We don’t know exactly how these proverbs were used in instruction, but we do know that then, as now, they were passed along to children. The reality is that we all hope that we can pass along wisdom to the next generation, that they will learn from our teachings, and perhaps learn from our mistakes. We hope to save them from the consequences of their imprudence by instructing them from our own experience. We pass along proverbs from people like Warren Buffet: “Be fearful when others are greedy. Be greedy when others are fearful.”[1]

We want our children to be successful. We want them to get on well in the world. We want them to be well-educated, and well-rounded, balanced; cautious but not fearful, creative but not outrageously so, ambitious but not overly competitive. We want them to learn hard work, self-discipline, diligence. But how often do we say we want our children to be righteous? Because you can’t be wise without being righteous. You can’t steal or lie wisely – you can’t commit deeds that are contrary to the cosmic order and still be a wise person. Similarly, such evils are not wise because they produce damage; righteousness fosters goodness; righteousness cultivates life.

One of the things I love about our church’s educational programs – Bible study, and children’s Sunday School, and, of course, vacation Bible school, is that they help us learn righteousness, and thereby, wisdom. As Vacation Bible School starts tonight, we’ll be learning a new verse of scripture each day, memorizing a few short words to stick with us for life. We hope that long after VBS is over and the clever crafts and videos are forgotten, these words of wisdom will be remembered. Such memorization is not only for children, however. Adults can do it as well, and benefit from it just as much. As the reading for today says, “The mouth of the righteous is a fountain of life.”

The wise words of proverbs are words to learn and repeat and remember. In one of my daily readings, I ran across a piece about the Sufi poet, Hafiz. That name, “Hafiz” is given to someone who has memorized the Qur’an. The poet Hafiz not only memorized his holy book, he also memorized poetry, particularly the poetry of Rumi. He learned it by heart – taking it into his heart. The writer commented:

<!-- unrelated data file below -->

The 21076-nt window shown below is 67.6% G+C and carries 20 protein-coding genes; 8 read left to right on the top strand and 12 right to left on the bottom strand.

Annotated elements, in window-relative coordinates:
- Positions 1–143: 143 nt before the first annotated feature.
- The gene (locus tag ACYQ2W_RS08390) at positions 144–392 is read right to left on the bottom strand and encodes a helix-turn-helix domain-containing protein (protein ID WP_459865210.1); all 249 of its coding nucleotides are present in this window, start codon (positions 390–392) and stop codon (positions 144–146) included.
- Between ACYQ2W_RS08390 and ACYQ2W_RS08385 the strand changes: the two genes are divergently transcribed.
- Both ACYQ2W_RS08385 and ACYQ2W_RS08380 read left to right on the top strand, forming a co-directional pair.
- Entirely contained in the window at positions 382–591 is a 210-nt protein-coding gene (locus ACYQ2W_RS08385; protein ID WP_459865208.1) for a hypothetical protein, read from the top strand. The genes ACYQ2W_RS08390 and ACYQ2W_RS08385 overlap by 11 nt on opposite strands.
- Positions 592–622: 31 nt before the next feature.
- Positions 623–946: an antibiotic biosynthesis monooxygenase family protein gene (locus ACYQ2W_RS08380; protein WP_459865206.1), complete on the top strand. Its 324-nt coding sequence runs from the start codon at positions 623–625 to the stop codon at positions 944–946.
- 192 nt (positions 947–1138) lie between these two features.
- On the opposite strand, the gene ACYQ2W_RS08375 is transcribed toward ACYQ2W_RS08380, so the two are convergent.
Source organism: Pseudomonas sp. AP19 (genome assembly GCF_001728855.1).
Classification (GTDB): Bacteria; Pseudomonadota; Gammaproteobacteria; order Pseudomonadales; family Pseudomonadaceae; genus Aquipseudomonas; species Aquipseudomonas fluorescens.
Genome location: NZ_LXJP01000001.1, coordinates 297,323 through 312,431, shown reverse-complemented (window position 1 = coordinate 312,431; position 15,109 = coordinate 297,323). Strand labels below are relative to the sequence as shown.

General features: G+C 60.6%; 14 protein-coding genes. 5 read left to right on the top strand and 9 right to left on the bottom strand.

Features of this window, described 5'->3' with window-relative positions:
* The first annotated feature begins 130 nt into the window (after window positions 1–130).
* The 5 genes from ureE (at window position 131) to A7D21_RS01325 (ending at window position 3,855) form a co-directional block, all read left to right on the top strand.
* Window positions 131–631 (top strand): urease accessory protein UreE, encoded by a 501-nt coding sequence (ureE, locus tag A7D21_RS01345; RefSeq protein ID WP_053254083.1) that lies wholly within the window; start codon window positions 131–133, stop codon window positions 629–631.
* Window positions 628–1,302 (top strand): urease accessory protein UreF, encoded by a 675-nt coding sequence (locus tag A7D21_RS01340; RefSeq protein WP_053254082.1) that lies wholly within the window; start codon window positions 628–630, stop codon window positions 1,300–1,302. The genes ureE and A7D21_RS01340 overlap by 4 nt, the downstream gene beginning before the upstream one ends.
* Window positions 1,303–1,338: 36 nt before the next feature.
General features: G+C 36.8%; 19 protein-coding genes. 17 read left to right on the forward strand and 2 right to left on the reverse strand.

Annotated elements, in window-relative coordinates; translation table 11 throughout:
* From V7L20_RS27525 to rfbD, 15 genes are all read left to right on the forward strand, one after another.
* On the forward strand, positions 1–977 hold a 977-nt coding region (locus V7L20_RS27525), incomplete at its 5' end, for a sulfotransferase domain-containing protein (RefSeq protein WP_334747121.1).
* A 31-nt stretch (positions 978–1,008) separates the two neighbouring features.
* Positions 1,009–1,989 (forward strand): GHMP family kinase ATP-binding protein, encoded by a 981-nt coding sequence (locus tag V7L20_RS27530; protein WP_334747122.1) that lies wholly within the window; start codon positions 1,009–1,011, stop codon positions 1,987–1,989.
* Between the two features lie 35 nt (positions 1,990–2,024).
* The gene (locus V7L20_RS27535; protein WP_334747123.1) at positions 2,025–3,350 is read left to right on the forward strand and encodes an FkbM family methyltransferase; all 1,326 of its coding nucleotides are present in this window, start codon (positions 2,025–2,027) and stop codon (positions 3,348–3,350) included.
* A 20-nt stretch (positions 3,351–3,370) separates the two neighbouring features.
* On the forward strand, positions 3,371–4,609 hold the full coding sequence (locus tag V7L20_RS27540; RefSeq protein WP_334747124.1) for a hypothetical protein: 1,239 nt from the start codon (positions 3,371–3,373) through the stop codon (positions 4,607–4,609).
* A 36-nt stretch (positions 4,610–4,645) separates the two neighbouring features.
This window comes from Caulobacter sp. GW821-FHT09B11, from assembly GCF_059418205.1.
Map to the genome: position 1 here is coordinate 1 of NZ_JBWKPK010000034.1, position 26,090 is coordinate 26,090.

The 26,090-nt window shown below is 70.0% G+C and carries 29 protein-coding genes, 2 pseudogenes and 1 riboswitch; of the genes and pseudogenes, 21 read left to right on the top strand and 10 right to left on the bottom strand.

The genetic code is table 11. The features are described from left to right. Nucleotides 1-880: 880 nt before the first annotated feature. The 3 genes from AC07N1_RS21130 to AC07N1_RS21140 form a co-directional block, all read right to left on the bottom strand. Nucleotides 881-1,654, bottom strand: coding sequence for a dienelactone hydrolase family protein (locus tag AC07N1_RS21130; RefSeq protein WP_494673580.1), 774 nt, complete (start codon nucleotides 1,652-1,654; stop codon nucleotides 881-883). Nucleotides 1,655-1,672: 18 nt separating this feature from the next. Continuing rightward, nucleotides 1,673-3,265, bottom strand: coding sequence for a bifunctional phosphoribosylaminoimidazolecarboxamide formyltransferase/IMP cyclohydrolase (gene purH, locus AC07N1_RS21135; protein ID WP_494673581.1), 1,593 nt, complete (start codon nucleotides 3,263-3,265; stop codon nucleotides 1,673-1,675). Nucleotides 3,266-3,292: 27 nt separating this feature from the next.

“It seems there is greater power in words when we take them into our beings at the level of memory. From here they can move to the subconscious and even greater consciousness. Taking wisdom-words in through our ears or eyes, then letting them find a home in our hearts, is a wonderful way of practicing embodying love.”(Richard Rohr's Daily Meditation)

Words of wisdom are more than clever sayings, more than deep thoughts accompanied by violin music and the sound of babbling brooks. I encourage you in the coming weeks to read more of the book of Proverbs, and to find some wisdom-words that resonate with you.

Take them in through your ears and eyes, and let them find a home in your heart. These deep thoughts will be like a wellspring of wisdom in your soul, and their presence in you will help you to practice embodying love, the love embodied in Jesus Christ, and in us. 


[1] Warren Buffett

Earth Wisdom

Proverbs 8:22-36
July 12, 2015
First Presbyterian Church, Sterling IL
Christina Berry

Last Sunday we experienced the first part of Proverbs eight, where we encountered the poetic image of Woman Wisdom. That imagery showed us a personification of wisdom as a woman who meets us in all the public places of our lives – on the heights, beside the road, at the city gates, at our doors, She calls out to us loudly and her voice speaks of the goodness of her path, the benefits of righteous living and the deep assurance that following in her way is walking in life and light.

This week, Woman Wisdom again speaks to us, in the remainder of this long poem that is the eighth chapter of Proverbs. But no longer is Lady Wisdom in the loud and busy urban setting of last week; now she is at the beginning of time and the creation of the cosmos, alongside the Creator who brings order out of chaos. Let’s listen for earth wisdom in today’s reading from Proverbs 8:22-36

The Lord created me at the beginning* of his work, *the first of his acts of long ago.
Ages ago I was set up, at the first, before the beginning of the earth.
When there were no depths I was brought forth, when there were no springs abounding with water. Before the mountains had been shaped, before the hills, I was brought forth— when he had not yet made earth and fields, *or the world’s first bits of soil.
When he established the heavens, I was there, when he drew a circle on the face of the deep, when he made firm the skies above, when he established the fountains of the deep, when he assigned to the sea its limit, so that the waters might not transgress his command, when he marked out the foundations of the earth,then I was beside him, like a master worker;* and I was daily his delight, rejoicing before him always, rejoicing in his inhabited world and delighting in the human race.
And now, my children, listen to me: happy are those who keep my ways.
Hear instruction and be wise, and do not neglect it.
Happy is the one who listens to me, watching daily at my gates, waiting beside my doors. For whoever finds me finds life and obtains favour from the Lord; 36but those who miss me injure themselves; all who hate me love death.’

Ages ago, before the beginning of time, She was present.
The earth was void and without form, and what would become the cosmos was watery chaos. The Spirit of God moved across the face of the deep, and the voice of God spoke into the darkness, saying, “Let there be light.” And there was light, and it was good.
She stood at God’s right hand, before the beginning of the earth.
She came to be before there were depths and heights, before there were springs bubbling up from the earth, before there was anything but murk and mist and disorder.